We have books set in the country, but the characters still mostly act like they're from NYC (even if they're not American???). That wasn't really my reality until I moved to a big city for school (even then I live in a French city so it's not the same), and I think I'm not the only one who felt major culture clash over that.

    ALSO:

    – dogs. always dogs.

    okay.

    hold on.

    this is a BLOG not a WISH-GRANTING FACTORY!

    Like

    1. My book 3 is v v v fandom, so hopefully it’ll get finished one day.

      I would totally read a YA book in the style of a 17th C fic, just sayin’.

      I totally agree about wanting more rural books. Have you read BONE GAP? It does this very well. Plus, there is the opportunity for more dogs… 😉

      Like

      1. – I would totally read a YA book in the style of a 17th C fic, just sayin’.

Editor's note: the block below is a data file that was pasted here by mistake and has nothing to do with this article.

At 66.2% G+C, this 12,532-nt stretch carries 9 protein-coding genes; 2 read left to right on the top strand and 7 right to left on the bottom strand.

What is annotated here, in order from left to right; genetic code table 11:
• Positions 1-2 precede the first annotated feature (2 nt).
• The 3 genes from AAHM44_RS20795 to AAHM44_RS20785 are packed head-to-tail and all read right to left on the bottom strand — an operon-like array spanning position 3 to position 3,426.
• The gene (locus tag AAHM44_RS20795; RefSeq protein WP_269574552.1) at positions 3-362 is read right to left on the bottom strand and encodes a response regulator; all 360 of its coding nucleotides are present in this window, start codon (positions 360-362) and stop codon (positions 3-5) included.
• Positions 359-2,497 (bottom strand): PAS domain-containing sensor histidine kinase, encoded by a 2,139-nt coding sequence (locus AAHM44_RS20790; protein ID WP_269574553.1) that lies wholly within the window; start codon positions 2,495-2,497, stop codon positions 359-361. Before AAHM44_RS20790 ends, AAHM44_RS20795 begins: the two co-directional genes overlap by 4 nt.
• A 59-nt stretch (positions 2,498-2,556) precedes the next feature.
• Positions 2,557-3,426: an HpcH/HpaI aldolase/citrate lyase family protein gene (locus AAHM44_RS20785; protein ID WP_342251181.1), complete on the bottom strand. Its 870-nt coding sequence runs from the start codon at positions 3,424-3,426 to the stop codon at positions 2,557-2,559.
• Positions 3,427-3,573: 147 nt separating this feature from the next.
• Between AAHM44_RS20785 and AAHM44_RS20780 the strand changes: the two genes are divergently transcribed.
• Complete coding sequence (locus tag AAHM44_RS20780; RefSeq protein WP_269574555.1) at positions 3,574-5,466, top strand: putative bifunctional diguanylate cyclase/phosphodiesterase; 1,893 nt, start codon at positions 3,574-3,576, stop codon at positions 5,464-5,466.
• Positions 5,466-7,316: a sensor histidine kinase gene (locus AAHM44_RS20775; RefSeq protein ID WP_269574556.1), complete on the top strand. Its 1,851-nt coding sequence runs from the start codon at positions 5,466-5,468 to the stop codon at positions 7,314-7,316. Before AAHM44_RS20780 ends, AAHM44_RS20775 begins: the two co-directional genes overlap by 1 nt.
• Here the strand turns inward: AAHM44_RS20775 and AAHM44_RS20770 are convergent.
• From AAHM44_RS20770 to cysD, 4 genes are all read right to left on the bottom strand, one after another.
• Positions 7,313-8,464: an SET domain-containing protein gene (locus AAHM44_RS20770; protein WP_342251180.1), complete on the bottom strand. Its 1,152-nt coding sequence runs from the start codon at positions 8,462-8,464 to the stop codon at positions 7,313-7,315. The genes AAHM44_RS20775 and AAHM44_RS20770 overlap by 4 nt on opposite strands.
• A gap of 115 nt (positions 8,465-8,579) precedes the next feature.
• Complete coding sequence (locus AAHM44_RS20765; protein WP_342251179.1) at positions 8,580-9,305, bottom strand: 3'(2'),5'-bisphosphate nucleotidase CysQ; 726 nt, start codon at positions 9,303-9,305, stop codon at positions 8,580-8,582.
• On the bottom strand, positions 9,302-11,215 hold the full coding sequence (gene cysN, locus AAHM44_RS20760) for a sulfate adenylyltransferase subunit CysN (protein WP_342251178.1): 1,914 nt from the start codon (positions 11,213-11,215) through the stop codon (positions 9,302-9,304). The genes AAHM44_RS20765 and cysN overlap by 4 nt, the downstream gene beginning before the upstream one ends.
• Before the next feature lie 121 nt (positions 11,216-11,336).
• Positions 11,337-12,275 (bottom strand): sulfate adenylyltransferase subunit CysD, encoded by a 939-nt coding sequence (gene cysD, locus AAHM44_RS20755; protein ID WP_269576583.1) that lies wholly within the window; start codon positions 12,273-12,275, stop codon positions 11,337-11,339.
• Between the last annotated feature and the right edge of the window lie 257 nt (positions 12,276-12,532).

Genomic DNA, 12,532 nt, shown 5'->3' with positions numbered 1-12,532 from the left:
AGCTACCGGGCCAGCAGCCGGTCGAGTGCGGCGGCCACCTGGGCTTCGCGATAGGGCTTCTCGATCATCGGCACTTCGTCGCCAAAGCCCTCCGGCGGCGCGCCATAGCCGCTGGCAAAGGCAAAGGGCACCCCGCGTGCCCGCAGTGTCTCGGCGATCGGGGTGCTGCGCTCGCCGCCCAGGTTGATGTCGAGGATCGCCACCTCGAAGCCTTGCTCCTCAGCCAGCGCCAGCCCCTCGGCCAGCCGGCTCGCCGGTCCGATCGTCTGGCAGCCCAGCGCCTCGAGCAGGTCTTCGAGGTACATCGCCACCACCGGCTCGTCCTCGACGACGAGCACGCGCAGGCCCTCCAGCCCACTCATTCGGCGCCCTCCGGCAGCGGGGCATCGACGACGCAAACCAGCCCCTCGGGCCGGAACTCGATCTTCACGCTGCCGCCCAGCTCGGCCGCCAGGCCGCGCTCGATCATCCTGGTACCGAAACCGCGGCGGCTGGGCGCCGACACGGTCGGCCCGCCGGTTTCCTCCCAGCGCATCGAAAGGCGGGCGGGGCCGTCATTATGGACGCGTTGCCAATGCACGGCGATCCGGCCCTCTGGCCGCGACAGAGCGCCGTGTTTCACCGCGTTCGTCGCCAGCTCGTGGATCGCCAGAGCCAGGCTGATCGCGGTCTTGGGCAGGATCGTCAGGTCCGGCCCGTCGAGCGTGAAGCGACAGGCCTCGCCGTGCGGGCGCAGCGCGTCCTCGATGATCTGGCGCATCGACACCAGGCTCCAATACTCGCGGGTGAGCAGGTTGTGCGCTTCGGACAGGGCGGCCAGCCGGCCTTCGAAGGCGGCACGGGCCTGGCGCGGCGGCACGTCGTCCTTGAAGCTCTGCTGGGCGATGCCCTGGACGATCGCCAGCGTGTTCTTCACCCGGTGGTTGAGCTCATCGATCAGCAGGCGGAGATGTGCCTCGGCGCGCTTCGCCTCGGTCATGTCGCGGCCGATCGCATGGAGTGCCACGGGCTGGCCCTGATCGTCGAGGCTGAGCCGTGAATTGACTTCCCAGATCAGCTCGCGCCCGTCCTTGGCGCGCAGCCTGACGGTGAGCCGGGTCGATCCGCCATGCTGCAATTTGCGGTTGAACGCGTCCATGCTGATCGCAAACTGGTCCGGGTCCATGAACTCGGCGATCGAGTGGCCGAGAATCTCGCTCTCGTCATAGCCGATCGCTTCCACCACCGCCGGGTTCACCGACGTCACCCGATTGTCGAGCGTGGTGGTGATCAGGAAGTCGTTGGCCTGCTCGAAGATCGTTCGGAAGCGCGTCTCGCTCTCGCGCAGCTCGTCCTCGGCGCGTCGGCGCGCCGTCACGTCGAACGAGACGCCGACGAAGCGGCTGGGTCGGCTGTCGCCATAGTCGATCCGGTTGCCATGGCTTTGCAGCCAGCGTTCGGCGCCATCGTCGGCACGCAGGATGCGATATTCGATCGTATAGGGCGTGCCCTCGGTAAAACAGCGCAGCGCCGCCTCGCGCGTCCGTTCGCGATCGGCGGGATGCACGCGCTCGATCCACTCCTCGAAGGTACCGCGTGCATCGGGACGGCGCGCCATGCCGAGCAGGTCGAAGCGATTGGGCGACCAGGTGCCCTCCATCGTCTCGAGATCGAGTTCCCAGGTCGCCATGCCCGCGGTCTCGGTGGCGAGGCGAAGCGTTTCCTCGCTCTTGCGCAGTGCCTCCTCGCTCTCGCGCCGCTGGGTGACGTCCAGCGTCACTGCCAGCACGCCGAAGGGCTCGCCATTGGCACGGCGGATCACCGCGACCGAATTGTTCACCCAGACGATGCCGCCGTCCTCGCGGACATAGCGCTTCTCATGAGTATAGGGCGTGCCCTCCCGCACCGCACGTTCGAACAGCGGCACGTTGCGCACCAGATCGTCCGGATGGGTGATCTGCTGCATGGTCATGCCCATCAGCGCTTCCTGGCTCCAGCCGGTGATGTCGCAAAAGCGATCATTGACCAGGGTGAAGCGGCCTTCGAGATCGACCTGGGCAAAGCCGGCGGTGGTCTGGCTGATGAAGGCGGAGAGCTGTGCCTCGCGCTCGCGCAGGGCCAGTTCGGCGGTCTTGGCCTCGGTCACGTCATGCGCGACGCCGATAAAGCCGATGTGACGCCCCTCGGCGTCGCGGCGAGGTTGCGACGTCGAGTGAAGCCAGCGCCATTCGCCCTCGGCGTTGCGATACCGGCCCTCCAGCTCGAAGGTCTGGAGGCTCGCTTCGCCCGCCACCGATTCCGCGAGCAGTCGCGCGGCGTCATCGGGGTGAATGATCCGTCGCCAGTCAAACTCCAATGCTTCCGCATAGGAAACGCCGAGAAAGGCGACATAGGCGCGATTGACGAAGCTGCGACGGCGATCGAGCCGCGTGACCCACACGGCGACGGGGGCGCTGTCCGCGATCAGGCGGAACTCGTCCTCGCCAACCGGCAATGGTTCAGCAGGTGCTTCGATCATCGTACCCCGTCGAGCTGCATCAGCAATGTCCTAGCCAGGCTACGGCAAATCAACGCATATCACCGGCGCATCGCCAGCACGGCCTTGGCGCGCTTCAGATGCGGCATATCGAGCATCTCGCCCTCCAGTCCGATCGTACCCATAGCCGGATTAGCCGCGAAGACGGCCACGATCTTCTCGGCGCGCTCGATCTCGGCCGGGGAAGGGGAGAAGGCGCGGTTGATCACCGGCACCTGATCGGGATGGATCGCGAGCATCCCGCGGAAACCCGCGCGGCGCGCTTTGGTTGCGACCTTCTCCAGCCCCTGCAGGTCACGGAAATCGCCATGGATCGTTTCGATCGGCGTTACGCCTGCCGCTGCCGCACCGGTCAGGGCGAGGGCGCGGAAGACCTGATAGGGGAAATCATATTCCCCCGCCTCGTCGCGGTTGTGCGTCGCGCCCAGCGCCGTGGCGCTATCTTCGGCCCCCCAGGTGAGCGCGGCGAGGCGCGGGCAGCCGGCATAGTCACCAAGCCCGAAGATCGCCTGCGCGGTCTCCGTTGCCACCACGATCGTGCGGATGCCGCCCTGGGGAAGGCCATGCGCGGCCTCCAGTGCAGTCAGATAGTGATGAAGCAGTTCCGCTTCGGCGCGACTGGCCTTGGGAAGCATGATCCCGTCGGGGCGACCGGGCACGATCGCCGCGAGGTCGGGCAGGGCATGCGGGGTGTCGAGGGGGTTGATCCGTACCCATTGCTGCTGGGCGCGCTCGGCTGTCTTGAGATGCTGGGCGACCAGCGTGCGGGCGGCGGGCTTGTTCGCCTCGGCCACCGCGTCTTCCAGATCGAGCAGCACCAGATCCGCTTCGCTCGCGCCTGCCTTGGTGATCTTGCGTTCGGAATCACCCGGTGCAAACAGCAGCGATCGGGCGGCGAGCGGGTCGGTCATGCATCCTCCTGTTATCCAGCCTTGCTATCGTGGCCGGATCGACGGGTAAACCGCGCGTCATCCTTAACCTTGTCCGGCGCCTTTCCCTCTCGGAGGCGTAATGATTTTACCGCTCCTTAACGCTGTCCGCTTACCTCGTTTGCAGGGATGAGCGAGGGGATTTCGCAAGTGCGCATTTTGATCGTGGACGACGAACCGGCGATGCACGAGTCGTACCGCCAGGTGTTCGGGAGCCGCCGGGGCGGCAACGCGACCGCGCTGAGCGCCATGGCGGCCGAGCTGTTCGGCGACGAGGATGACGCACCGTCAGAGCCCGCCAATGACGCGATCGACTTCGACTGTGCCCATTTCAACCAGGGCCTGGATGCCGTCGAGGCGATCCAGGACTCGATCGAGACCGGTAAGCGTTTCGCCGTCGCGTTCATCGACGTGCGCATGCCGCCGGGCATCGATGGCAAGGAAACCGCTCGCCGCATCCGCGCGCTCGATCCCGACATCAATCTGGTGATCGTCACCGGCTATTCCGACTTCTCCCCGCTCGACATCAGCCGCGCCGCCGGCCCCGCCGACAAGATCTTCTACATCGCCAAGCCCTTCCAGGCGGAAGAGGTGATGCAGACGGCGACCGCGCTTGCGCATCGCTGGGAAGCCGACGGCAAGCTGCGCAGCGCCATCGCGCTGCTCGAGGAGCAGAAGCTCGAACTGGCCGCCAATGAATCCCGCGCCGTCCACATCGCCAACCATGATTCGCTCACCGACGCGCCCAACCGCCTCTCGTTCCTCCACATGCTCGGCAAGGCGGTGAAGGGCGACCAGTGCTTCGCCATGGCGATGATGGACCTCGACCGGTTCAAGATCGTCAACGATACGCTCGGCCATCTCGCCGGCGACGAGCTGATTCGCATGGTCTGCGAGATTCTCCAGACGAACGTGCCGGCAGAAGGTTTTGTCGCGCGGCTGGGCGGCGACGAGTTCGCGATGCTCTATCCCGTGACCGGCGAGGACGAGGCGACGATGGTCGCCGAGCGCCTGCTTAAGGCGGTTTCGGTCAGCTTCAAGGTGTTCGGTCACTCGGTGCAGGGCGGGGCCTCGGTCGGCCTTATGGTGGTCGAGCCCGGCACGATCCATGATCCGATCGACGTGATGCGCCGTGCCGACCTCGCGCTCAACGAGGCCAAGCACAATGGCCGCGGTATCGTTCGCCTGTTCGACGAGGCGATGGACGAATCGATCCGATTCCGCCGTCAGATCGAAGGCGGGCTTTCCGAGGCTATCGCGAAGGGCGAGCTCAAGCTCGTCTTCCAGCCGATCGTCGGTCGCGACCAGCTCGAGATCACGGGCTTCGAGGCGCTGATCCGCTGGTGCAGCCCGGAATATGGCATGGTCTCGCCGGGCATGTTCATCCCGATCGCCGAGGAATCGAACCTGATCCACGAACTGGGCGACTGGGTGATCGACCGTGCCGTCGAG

The Millie book has the potential to turn into that, but it’s still early.

        – Have you read BONE GAP? It does this very well.

        I haven’t, but I might have to add it to my summer reading list!

        – Plus, there is the opportunity for more dogs… 😉

        I actually really like dog books? I personally haven’t written a dog yet because I feel weird just having a dog. I always feel like they have to be a huge part of the story because THEY ARE SO IMPORTANT

        Like